Chrome to drop lock icon showing HTTPS status

Chrome to drop lock icon showing HTTPS status
New tune icon for Chrome

Replaced with new "tune" symbol.

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Google will remove the familiar lock icon that allows users to check a website's Transport Layer Security status for the connection, citing research that only a few users correctly understood its precise meaning.

The lock icon has been displayed by web browsers since the 1990s, indicating that the connection to web sites is secured and authenticated with encryption.

Users can click on the lock icon to get details on the digital TLS certificate the site is using, and Google has extended the amount of information presented to include what it calls a "more security-neutral entry point to site controls."

However, Google said its 2021 research showed that only 11 percent of participants in a study correctly understood the meaning of the lock icon.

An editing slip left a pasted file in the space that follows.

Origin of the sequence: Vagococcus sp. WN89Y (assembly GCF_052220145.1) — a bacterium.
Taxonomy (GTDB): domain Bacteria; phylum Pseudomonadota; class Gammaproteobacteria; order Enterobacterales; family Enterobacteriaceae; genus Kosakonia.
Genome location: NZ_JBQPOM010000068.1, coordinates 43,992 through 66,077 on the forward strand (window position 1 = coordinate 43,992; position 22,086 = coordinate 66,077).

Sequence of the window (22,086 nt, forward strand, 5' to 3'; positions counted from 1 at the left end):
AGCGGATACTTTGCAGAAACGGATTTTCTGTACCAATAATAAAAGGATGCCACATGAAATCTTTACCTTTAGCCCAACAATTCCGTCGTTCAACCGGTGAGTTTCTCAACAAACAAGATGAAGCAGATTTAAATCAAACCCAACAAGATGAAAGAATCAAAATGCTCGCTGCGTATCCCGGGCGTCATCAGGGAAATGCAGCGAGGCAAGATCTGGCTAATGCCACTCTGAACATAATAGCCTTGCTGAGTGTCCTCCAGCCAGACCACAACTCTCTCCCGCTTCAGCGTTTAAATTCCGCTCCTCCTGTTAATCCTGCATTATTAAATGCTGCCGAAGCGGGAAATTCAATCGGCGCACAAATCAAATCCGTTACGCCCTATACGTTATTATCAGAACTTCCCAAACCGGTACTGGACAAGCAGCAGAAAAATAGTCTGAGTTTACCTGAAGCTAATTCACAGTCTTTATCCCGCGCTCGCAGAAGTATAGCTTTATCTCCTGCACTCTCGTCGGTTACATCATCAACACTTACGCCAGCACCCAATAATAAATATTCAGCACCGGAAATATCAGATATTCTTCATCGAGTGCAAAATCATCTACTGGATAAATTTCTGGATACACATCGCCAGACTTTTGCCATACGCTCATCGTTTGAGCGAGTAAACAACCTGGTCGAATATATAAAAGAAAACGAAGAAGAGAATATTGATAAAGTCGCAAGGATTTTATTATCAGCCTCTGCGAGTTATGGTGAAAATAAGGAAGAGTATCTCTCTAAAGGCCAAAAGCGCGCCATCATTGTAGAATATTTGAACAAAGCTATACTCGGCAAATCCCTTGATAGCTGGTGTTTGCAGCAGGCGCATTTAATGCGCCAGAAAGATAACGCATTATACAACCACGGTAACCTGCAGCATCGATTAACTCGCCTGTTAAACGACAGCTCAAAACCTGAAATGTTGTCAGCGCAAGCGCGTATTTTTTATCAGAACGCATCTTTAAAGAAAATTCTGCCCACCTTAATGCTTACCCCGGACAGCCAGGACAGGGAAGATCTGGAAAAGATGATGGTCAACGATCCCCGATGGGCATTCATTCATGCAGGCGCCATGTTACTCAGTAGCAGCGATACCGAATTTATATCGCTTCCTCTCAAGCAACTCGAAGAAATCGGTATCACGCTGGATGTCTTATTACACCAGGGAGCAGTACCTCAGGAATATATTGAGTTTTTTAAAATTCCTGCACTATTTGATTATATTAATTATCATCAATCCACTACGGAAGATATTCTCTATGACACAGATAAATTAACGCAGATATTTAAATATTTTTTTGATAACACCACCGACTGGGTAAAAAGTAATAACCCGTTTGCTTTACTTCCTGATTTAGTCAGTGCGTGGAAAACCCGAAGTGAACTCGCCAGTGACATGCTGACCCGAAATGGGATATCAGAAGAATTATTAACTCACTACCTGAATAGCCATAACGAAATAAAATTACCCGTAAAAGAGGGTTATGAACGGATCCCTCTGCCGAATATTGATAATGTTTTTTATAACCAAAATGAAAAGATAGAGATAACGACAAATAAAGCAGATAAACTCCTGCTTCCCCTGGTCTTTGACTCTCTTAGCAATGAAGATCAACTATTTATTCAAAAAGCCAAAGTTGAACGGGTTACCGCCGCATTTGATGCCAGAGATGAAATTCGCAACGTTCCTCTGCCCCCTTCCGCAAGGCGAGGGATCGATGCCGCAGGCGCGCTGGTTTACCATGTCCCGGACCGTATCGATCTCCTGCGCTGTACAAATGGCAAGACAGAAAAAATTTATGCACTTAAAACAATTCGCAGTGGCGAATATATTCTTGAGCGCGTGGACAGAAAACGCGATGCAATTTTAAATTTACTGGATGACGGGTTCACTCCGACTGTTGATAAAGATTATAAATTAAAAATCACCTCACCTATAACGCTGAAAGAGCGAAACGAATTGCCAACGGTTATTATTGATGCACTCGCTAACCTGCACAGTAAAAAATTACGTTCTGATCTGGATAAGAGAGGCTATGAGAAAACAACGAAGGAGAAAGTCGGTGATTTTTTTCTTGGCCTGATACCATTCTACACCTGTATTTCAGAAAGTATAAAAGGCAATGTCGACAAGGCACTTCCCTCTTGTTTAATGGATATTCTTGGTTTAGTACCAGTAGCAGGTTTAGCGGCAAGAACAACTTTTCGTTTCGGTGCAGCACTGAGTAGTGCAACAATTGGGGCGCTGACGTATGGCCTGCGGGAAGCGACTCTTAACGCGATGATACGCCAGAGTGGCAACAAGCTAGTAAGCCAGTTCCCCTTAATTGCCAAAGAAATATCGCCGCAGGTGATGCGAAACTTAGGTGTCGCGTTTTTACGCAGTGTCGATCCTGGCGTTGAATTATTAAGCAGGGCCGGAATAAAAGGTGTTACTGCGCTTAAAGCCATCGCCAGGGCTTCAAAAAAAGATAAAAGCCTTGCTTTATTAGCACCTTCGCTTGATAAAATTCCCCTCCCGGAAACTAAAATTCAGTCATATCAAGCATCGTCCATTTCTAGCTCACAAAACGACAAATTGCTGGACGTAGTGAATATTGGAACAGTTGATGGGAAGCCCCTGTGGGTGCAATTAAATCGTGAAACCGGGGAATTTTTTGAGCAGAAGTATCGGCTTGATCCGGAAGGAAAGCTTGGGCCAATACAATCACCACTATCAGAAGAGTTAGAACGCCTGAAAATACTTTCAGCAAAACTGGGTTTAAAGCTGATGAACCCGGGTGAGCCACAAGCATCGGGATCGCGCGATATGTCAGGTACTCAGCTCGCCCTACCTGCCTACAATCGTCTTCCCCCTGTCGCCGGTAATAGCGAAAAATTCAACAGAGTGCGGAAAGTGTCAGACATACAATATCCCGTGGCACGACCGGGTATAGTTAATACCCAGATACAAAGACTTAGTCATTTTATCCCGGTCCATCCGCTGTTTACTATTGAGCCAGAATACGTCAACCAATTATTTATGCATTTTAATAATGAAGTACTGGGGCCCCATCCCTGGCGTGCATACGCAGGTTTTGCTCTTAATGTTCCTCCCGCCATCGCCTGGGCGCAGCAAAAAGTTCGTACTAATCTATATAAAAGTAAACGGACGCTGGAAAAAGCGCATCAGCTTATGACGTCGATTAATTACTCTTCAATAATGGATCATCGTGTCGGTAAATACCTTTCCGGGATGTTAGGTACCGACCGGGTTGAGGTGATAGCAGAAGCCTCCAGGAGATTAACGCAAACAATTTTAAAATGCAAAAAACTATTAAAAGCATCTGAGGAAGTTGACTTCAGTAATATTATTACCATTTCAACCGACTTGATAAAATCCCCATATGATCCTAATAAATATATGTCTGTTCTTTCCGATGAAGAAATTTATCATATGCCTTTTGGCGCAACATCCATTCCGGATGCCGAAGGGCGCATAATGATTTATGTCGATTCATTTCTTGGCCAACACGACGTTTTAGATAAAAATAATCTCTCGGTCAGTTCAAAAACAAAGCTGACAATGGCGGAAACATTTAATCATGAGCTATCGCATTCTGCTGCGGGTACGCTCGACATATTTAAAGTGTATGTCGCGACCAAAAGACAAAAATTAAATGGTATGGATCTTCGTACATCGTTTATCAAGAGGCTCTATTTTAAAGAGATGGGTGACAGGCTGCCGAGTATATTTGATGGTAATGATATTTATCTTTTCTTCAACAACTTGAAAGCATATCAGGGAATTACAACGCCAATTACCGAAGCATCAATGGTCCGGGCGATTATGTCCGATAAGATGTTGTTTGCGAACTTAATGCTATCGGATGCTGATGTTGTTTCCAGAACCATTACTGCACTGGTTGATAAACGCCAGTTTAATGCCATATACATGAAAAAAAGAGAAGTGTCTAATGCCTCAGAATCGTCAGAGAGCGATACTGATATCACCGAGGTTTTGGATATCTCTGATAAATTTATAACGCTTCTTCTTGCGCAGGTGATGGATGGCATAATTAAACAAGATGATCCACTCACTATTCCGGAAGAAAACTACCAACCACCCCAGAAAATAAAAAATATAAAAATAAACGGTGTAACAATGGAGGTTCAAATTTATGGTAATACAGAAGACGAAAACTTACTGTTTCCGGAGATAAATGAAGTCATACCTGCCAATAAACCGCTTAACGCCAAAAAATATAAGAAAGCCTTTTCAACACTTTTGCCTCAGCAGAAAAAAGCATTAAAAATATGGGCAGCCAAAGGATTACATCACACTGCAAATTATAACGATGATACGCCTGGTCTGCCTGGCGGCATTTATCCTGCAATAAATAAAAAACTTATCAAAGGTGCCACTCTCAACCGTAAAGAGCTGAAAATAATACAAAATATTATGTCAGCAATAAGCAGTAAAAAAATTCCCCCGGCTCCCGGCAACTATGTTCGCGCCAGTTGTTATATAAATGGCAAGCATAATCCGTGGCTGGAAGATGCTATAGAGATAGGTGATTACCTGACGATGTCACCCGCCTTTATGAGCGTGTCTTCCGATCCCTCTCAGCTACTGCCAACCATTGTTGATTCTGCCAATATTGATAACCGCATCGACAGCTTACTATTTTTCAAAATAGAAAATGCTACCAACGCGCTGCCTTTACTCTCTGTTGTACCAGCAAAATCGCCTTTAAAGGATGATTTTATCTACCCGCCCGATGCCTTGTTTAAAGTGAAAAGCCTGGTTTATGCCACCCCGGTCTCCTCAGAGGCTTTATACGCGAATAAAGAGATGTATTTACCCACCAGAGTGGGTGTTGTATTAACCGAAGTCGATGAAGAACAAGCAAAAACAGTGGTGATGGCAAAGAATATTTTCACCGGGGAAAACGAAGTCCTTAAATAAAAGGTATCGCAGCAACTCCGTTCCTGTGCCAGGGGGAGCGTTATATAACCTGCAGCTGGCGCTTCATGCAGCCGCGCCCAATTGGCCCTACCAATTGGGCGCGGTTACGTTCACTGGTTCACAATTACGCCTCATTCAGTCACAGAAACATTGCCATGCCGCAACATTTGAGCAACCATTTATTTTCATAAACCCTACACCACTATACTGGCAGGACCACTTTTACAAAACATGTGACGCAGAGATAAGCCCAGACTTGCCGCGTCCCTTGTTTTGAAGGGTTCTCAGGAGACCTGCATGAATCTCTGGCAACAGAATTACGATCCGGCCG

This, Google argued, is not harmless since most phishing sites also use the hyper text transfer protocol secure extension (HTTPS) and also display the lock icon.

Ergo, a lock icon is not in actual fact an indicator of a site's security, 

In 2019, the United States Federal Bureau of Investigation issued public guidance that stated: "Do not trust a website just because it has a lock icon or 'https' in the browser address bar."

Starting with Chrome version 117, Google will introduce a new "tune" icon, which does not imply a site is trustworthy, and is more obviously clickable.

The "tune" icon is more commonly associated with settings and other control, and Google said a more neutral indicator like that prevents the misunderstanding around site security that the lock icon is causing.

While the lock will be replaced on Chrome browsers for desktop use and for Android, on Apple's iOS mobile operating system the icon will go away completely, as Google said its not tappable.

Chrome will continue to warn if a connection is plain-text HTTP and insecure.

Research by Google shows that the vast majority of connections, over 80 percent, are secured with HTTPS nowadays.

Unsecured, non-encrypted connections are mainly from older devices and operating systems still in use and which may never be updated to support encryption, Google said.

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